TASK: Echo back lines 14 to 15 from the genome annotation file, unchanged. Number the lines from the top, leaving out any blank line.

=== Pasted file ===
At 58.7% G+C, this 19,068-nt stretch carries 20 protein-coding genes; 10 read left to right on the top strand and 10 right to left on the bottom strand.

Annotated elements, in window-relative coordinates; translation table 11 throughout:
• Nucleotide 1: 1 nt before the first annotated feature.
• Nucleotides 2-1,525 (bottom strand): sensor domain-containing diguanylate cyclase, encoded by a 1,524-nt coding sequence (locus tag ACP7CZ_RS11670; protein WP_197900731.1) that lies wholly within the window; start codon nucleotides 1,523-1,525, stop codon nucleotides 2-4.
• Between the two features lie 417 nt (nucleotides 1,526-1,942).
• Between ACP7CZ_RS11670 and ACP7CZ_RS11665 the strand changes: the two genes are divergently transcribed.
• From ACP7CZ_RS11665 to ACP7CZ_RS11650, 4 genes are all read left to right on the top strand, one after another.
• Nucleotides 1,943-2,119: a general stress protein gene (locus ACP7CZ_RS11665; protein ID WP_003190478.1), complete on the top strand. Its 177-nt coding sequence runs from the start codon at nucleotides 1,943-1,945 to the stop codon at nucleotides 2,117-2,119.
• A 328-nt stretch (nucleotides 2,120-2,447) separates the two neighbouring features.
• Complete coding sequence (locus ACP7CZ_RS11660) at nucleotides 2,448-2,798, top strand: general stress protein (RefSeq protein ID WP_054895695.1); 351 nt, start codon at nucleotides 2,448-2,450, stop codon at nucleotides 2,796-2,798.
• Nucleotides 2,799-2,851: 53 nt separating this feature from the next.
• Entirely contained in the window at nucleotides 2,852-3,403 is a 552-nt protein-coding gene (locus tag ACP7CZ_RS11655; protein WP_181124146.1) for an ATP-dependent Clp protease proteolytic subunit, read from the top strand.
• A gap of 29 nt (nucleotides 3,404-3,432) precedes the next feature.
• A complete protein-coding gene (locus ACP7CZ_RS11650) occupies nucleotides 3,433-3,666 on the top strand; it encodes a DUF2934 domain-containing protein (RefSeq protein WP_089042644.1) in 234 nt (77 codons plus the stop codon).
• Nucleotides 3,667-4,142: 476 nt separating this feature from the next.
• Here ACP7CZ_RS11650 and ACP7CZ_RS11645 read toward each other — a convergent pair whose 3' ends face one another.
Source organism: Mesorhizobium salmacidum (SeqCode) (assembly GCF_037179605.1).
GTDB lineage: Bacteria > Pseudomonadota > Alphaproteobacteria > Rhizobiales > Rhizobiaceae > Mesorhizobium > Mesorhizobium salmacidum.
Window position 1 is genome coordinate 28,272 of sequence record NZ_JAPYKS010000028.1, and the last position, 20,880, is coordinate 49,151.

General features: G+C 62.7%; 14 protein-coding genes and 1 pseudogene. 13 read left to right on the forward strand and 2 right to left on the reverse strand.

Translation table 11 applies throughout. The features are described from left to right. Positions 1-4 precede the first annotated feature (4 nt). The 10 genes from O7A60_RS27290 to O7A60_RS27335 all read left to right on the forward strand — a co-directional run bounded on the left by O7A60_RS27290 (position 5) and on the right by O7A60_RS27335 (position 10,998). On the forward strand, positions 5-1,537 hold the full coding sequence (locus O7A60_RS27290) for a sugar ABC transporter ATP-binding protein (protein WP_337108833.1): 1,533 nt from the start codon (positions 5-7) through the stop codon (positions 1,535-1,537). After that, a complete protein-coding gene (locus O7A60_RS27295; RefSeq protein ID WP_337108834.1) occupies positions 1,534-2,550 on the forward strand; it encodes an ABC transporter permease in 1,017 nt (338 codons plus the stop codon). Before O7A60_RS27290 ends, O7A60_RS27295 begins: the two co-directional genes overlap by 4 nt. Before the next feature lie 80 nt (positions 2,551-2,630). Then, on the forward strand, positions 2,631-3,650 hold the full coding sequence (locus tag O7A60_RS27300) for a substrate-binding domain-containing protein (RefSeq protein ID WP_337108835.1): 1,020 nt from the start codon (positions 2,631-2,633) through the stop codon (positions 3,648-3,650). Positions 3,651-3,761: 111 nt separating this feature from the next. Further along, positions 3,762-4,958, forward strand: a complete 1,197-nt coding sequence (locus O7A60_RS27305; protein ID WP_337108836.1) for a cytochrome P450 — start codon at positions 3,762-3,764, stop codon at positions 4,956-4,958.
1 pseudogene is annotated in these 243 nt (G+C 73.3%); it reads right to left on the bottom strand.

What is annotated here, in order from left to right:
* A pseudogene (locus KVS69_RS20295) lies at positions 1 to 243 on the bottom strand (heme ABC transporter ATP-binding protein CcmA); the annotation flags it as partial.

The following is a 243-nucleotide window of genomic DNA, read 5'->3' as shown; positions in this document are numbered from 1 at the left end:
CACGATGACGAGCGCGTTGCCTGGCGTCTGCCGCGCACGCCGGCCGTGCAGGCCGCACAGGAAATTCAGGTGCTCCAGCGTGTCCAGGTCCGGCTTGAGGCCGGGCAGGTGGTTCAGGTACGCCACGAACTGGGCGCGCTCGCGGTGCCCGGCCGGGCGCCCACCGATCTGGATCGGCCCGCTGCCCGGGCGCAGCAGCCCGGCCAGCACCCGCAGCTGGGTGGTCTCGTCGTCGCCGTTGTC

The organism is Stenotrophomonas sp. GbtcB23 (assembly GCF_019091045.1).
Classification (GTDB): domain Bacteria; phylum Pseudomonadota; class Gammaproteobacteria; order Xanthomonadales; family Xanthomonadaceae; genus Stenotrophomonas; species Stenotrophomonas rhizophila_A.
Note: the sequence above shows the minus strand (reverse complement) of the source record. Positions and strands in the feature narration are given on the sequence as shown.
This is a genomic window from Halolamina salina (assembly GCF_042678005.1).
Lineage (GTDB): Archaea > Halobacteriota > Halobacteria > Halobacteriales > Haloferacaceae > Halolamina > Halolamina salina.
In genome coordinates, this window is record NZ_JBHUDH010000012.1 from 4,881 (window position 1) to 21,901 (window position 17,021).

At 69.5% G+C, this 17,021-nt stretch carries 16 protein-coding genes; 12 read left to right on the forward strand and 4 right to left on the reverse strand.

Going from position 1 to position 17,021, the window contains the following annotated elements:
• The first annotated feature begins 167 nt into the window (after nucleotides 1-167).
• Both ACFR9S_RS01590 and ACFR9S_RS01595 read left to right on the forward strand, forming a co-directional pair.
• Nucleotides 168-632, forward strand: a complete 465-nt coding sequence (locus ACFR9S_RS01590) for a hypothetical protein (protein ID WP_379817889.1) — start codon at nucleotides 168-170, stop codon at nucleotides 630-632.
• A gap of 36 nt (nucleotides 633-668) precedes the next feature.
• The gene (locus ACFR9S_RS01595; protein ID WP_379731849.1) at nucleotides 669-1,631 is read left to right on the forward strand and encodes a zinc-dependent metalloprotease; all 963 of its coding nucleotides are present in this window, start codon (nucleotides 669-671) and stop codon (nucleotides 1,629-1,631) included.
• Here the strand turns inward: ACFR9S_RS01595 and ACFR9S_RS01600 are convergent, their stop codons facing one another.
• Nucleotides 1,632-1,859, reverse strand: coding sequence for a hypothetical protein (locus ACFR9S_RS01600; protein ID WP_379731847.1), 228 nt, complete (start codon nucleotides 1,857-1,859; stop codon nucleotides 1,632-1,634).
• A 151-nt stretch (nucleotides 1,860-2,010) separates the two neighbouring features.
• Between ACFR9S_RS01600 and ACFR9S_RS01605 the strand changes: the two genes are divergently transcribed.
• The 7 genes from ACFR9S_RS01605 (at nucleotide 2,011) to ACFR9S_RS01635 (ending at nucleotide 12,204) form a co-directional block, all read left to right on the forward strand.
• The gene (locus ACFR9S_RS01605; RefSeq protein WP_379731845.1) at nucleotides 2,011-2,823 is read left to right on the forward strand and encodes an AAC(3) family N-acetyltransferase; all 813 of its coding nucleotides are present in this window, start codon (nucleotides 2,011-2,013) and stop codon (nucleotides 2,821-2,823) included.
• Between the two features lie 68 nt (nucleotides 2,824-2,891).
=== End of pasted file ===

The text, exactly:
• A complete protein-coding gene (locus ACP7CZ_RS11650) occupies nucleotides 3,433-3,666 on the top strand; it encodes a DUF2934 domain-containing protein (RefSeq protein WP_089042644.1) in 234 nt (77 codons plus the stop codon).
• Nucleotides 3,667-4,142: 476 nt separating this feature from the next.